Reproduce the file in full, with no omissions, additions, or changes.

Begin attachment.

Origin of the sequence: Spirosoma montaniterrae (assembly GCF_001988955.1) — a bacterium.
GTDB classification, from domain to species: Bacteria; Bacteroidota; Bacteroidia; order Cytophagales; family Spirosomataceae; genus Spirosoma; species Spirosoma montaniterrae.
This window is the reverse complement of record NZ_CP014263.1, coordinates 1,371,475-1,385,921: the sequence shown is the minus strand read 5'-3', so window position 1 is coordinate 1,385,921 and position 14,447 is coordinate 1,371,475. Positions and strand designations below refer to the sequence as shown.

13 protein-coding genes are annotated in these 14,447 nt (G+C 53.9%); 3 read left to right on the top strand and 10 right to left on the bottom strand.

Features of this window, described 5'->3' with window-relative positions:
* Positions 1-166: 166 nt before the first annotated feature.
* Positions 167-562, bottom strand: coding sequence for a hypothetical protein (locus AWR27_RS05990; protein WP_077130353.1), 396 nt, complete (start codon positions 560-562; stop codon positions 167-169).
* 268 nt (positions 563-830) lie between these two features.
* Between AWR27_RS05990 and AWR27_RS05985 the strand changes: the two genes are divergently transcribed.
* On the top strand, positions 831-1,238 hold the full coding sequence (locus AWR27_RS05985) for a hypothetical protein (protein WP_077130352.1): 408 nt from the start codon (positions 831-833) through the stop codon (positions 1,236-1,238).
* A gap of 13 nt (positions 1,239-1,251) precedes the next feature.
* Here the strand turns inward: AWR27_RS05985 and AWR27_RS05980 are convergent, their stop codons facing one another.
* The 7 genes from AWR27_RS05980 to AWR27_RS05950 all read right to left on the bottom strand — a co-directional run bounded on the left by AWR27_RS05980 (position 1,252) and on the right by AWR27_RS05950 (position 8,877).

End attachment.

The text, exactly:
Origin of the sequence: Spirosoma montaniterrae (assembly GCF_001988955.1) — a bacterium.
GTDB classification, from domain to species: Bacteria; Bacteroidota; Bacteroidia; order Cytophagales; family Spirosomataceae; genus Spirosoma; species Spirosoma montaniterrae.
This window is the reverse complement of record NZ_CP014263.1, coordinates 1,371,475-1,385,921: the sequence shown is the minus strand read 5'-3', so window position 1 is coordinate 1,385,921 and position 14,447 is coordinate 1,371,475. Positions and strand designations below refer to the sequence as shown.

13 protein-coding genes are annotated in these 14,447 nt (G+C 53.9%); 3 read left to right on the top strand and 10 right to left on the bottom strand.

Features of this window, described 5'->3' with window-relative positions:
* Positions 1-166: 166 nt before the first annotated feature.
* Positions 167-562, bottom strand: coding sequence for a hypothetical protein (locus AWR27_RS05990; protein WP_077130353.1), 396 nt, complete (start codon positions 560-562; stop codon positions 167-169).
* 268 nt (positions 563-830) lie between these two features.
* Between AWR27_RS05990 and AWR27_RS05985 the strand changes: the two genes are divergently transcribed.
* On the top strand, positions 831-1,238 hold the full coding sequence (locus AWR27_RS05985) for a hypothetical protein (protein WP_077130352.1): 408 nt from the start codon (positions 831-833) through the stop codon (positions 1,236-1,238).
* A gap of 13 nt (positions 1,239-1,251) precedes the next feature.
* Here the strand turns inward: AWR27_RS05985 and AWR27_RS05980 are convergent, their stop codons facing one another.
* The 7 genes from AWR27_RS05980 to AWR27_RS05950 all read right to left on the bottom strand — a co-directional run bounded on the left by AWR27_RS05980 (position 1,252) and on the right by AWR27_RS05950 (position 8,877).